What’s Up With Kyle?

Kyle Busch

(WOMR file photo)

It is the beginning of the Sprint Cup season, a time when Kyle is usually on fire, dominating and winning races, but, so far the Joe Gibbs Racing driver is ice-cold!  For the past few years Kyle would start the year like he was shot out through a cannon!  However in 2012, the JGR #18 M&M’s Toyota has totally under performed.  That race team has not won a race since August of 2011.

The JGR #18 M&M’s Toyota has been besieged by a plethora of problems that is totally not indicative of the quality of race teams that JGR puts on the track.  Although he hasn’t won a Chase race since his rookie year, Sprint Cup performance for Busch has rarely been a problem early in the year, when his #18 has traditionally led laps by the truckload, feasted on short-track stops, and seemed capable of winning any race at any time.

Additionally, Kyle’s Camping World Truck team, Kyle Busch Motorsports, which was always the class of the field, has experienced the same lack luster performance as the JGR #18 Toyota.  In the past short history of KBM, when the #18 Toyota truck was entered into the race, that was the truck that everyone had to beat.  This year, however, Kyle is not chauffeuring that truck in the Camping World Truck Series.  Instead, Kyle has chosen to hire Jason Leffler to pilot his truck.  That truck team is not even a factor in any of the races so far this season.  With Leffler behind the wheel, the KBM truck has languished in 26th place in owners points.

Kyle started a Nationwide team for 2012.  That race team, too, has experienced mechanical problems.  Kyle drove the first five races in his  own car, obviously trying to get the car into the top 35 in points, to ensure a guaranteed spot in the Nationwide races.  That experiment did not prove fruitful for the KBM Nationwide team.  The KBM #54 Monster Energy Toyota, likewise, is relegated to the near cellar door in points!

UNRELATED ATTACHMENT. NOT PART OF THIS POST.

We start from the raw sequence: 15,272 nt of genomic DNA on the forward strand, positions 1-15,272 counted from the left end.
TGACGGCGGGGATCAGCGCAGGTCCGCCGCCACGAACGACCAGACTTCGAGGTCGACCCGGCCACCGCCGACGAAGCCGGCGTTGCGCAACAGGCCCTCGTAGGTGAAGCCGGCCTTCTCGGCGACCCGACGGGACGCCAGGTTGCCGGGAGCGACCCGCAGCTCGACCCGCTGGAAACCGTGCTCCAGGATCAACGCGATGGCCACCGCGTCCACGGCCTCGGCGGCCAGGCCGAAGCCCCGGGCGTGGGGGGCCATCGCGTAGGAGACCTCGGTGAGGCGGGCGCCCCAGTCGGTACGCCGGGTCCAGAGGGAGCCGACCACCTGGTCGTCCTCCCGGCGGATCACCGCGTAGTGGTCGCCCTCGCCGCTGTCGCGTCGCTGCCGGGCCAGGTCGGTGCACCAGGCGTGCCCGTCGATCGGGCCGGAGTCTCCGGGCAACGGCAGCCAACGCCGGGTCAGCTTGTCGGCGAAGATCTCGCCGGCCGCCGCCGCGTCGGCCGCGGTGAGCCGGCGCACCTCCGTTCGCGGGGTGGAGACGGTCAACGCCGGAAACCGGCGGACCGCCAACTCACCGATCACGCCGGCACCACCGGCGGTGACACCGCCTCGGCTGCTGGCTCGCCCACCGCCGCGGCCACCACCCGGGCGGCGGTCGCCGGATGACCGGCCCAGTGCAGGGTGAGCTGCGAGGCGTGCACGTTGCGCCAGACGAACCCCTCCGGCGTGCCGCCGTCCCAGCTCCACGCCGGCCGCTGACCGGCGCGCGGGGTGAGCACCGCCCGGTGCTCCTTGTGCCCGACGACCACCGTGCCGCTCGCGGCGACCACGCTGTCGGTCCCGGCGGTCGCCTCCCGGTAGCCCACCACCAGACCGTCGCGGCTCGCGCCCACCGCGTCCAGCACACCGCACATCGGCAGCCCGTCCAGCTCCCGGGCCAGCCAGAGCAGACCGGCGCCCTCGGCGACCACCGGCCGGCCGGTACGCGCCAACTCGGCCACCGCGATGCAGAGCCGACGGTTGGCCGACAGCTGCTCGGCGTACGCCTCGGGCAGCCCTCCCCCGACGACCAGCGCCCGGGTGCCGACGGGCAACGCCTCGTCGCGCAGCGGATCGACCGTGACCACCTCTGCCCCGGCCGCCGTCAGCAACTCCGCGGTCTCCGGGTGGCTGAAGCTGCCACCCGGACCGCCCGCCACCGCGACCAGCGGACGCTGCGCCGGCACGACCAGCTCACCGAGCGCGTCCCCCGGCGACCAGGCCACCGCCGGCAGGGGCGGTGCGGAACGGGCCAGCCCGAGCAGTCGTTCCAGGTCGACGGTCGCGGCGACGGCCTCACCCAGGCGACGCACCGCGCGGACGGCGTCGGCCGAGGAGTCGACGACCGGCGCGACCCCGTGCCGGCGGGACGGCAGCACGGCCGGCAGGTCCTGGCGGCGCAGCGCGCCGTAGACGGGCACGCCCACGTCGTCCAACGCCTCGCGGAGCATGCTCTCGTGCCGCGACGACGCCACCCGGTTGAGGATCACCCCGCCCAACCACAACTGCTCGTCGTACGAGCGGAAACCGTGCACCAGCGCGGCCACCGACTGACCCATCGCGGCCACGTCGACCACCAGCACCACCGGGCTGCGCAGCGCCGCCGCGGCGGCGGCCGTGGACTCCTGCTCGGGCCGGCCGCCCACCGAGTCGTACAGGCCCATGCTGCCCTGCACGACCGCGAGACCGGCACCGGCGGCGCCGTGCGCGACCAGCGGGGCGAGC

Granted, there have been issues with his Cup team, like getting caught up in an accident at Bristol, or running over an air hose last week at Texas, the latter of which almost certainly cost Busch a top-10 finish. There have been bright spots, too, like a sixth at Phoenix or a runner-up performance at California in which the #18 car dominated the first half of the race. But there’s also little question that Busch’s vehicles are off just enough to keep them from posting more consistent results or challenging for race wins on a regular basis.

The reason?

Crew chief Dave Rogers said his team got behind in the offseason, in an effort to bring new Joe Gibbs Racing crew chiefs Darian Grubb (the new crew chief for Denny Hamlin’s team) and Jason Ratcliff,  (Joey Logano’s new crew chief) up to speed. Rogers had been more accustomed to working with former crew chiefs Mike Ford and Greg Zipadelli, who each parted with the organization after last season, and a transition period ensued after the new signal-callers moved in.

As with everything in racing, so much of it comes down to the cars. Busch says he hasn’t been completely comfortable in his vehicles this year; the more comfort a driver feels in a vehicle, the more he’s able to trust it to do what it’s supposed to do, and the more speed he can get out of it. “We’ve been missing a little bit of comfort in cars this year,” Busch said, something that’s been evident in runs like Las Vegas, where the team struggled with handling all day, and even a recent tire test at resurfaced Michigan. Rogers said there are new cars coming down the pipeline that will help the team dig out of its hole. Busch looks at the upcoming schedule and tries to stay positive.

“We’ve had our frustrations, but we’re just taking it one week at a time trying to get ourselves back up there,” he said. “It does seem a little late in the year to not have a win for us yet, but Bristol is really our only track that we win at early in the year, and we got wrecked. Richmond coming up, that’s always a good one for us. I love going to Charlotte. Dover’s always really good. So I’m not worried by any means. There’s still a lot of racing left. I think we can get ourselves back in the top 10 on our own, and there should be some good races during the summer where if we do need some wins, we can win.”

Patience is something Busch has learned to show a great deal of this season, and not just on the Sprint Cup side. Kyle Busch Motorsports’ first season on the Nationwide tour has been a mighty struggle, with Kyle and older brother Kurt combining for a single top-10 finish in six events thus far in the Kyle Busch Motorsports #54 Monster Energy Toyota. Busch said he’s been at KBM less this year than at any point since he started the company, trying to make it more self-sufficient and able to succeed without him around. For someone with two owners’ championships in the Truck Series, the shortcomings are difficult to watch.

So I ask again, “What is up with Kyle”?

What is your view?


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